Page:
Was Jackson a "model" slave owner?
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As his political fortunes rose, Jackson's ownership and treatment of slaves was frequently in the public spotlight. Partly as a result, he became known as a "model" slave owner. From his world-famous plantation, the Hermitage in Nashville, he demonstrated the popular Southern fiction that Africans were better off under the benevolence of American slavery. Years before Jackson reached the public spotlight, he had shown himself capable of brutality as a master. Advertising for a runaway in 1804, for example, he offered fifty dollars reward, plus "ten dollars extra, for every hundred lashes any person will give him, to the amount of three hundred."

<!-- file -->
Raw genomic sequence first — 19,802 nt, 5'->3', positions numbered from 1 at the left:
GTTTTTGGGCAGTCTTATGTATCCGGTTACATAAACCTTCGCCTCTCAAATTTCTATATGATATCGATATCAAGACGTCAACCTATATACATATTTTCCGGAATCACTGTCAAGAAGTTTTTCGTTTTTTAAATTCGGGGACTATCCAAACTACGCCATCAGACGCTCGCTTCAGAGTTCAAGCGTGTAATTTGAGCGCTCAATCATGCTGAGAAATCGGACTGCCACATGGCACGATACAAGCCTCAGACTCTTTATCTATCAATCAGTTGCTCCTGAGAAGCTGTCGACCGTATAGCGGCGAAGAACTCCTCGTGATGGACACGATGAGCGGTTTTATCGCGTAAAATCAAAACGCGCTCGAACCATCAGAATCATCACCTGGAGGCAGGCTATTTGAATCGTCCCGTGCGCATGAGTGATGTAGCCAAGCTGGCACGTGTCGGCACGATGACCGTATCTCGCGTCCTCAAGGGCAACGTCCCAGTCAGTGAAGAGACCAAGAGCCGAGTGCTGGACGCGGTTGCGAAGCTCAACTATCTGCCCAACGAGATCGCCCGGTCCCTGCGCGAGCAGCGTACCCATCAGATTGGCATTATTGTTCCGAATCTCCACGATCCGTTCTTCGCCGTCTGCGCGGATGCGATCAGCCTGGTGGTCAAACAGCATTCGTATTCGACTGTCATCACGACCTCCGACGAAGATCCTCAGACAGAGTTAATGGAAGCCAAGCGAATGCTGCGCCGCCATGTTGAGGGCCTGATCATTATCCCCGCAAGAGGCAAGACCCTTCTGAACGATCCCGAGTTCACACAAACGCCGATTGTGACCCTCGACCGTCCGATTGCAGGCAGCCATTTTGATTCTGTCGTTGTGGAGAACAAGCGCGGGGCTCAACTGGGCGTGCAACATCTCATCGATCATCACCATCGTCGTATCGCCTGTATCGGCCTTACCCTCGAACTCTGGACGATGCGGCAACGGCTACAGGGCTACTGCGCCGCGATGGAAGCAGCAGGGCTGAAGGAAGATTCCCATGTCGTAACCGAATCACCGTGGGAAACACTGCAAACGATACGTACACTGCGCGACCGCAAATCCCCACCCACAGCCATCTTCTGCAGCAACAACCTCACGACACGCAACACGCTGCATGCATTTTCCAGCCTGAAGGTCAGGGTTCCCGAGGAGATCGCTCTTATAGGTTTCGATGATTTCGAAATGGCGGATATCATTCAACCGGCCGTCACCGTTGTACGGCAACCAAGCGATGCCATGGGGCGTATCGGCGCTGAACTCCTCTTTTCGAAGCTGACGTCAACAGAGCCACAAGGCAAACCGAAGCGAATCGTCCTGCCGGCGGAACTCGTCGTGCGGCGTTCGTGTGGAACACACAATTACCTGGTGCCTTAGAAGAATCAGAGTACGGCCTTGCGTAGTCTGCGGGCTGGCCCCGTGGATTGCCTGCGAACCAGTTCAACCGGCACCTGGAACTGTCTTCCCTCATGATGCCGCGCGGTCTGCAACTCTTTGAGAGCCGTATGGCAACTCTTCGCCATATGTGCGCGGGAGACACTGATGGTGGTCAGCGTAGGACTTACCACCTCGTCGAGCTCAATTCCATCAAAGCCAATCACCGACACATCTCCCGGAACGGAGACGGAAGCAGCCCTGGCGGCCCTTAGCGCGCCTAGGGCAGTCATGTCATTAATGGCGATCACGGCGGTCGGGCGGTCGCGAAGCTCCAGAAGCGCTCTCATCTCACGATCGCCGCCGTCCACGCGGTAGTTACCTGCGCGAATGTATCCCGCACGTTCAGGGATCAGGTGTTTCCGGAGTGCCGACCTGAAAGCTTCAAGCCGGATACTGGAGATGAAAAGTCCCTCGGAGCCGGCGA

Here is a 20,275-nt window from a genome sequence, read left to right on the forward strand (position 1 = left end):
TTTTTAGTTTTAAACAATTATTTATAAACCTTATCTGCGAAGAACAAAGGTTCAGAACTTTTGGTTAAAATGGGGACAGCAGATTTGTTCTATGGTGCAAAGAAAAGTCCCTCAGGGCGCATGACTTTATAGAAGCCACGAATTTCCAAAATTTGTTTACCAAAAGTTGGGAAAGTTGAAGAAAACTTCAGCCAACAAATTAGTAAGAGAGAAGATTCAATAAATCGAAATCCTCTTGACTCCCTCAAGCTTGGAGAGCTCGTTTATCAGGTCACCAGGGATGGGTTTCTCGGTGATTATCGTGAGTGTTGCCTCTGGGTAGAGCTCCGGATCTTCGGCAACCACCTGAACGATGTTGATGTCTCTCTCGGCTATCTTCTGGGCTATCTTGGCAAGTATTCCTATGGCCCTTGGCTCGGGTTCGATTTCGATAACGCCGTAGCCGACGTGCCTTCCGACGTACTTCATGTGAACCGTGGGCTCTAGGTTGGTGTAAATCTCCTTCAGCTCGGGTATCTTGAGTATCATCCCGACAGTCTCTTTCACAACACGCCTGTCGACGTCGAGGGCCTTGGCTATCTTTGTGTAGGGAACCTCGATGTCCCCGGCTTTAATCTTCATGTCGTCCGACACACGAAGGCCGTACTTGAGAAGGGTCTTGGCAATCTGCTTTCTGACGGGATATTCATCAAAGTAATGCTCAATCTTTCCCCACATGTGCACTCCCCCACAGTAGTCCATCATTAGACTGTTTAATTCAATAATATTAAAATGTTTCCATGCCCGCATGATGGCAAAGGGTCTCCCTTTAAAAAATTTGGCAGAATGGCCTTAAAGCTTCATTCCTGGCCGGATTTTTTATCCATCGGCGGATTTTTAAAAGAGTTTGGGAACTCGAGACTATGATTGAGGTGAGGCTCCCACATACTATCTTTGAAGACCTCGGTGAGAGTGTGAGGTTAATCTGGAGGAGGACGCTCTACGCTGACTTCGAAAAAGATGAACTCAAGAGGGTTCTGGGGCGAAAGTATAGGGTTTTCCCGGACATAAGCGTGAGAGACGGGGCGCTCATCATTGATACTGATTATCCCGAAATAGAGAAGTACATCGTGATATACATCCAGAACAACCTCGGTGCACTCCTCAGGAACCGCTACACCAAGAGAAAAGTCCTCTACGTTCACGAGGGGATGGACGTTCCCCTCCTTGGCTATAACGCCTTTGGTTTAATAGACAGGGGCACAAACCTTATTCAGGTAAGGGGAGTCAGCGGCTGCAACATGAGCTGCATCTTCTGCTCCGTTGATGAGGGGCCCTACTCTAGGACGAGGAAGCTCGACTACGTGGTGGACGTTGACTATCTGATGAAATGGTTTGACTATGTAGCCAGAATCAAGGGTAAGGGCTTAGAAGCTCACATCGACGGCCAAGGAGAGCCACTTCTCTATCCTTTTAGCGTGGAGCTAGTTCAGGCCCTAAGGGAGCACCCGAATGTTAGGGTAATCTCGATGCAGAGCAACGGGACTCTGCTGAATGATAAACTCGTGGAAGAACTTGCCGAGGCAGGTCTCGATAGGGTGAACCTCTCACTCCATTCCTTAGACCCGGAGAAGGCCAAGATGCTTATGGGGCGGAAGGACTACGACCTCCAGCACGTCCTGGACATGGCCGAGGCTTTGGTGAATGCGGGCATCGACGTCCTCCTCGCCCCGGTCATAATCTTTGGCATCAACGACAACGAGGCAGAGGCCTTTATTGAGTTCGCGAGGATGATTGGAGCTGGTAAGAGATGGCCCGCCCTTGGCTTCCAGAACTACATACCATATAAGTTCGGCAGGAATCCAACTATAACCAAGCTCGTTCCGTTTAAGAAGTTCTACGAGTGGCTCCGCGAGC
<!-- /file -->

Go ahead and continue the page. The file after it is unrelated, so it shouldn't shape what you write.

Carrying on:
In his later life, Jackson became more deeply religious. Whether for political or spiritual reasons, he did in fact moderate his behavior toward his slaves, and appears to have become that paradox of the ante-bellum South, "a kind master." Visitors, even those with strong anti-slavery views, consistently reported that Jackson's slaves were treated "with great humanity." And Jackson was capable of surprising tolerance, as in 1824 when he advised a friend on suitable land for her "free love colony" where she planned to start a community of free blacks in
Remini 3: 51, Davis 211.
Part 1, Early Years: l